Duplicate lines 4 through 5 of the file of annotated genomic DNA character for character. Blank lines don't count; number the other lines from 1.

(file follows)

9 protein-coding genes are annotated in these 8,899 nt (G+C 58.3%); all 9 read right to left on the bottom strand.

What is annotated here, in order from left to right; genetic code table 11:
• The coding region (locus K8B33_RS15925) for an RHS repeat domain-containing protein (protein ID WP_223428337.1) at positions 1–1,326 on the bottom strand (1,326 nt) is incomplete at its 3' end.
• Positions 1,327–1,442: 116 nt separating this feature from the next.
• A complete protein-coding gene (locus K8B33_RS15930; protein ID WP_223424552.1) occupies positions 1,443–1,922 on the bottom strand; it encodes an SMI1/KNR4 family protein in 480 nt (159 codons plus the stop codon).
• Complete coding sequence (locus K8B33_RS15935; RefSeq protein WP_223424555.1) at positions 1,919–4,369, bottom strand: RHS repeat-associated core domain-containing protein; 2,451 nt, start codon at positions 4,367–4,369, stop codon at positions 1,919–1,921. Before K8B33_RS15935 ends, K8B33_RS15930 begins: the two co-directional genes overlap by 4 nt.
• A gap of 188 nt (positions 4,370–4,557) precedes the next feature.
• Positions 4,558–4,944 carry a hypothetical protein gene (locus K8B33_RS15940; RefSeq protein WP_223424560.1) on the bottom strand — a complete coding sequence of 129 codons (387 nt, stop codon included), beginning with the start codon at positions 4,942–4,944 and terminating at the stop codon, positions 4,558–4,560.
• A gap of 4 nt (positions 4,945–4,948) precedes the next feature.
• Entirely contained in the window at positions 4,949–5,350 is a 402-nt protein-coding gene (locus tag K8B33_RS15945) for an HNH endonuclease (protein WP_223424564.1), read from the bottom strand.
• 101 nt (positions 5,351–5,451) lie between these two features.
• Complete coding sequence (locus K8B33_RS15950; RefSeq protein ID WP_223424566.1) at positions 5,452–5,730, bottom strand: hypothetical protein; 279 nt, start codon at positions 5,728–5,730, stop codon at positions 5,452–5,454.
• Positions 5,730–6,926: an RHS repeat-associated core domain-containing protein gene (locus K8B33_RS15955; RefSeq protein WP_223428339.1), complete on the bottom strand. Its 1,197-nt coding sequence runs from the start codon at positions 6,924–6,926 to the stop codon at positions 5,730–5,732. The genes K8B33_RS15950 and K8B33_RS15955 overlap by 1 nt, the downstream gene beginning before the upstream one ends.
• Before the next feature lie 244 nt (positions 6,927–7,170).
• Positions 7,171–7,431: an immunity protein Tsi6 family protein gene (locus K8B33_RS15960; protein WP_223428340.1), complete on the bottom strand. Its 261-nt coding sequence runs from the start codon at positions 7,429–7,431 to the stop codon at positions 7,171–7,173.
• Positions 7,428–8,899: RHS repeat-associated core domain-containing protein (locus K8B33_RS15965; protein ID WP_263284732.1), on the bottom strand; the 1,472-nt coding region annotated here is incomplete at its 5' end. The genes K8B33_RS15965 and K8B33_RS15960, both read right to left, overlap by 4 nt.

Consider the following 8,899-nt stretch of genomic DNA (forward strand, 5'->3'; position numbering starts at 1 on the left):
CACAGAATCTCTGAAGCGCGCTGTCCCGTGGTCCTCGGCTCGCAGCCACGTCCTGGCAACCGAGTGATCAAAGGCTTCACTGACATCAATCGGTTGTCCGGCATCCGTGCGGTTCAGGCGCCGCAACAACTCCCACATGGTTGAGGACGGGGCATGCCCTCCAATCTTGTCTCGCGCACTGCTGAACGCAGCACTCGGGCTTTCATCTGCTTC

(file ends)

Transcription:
• Positions 1,327–1,442: 116 nt separating this feature from the next.
• A complete protein-coding gene (locus K8B33_RS15930; protein ID WP_223424552.1) occupies positions 1,443–1,922 on the bottom strand; it encodes an SMI1/KNR4 family protein in 480 nt (159 codons plus the stop codon).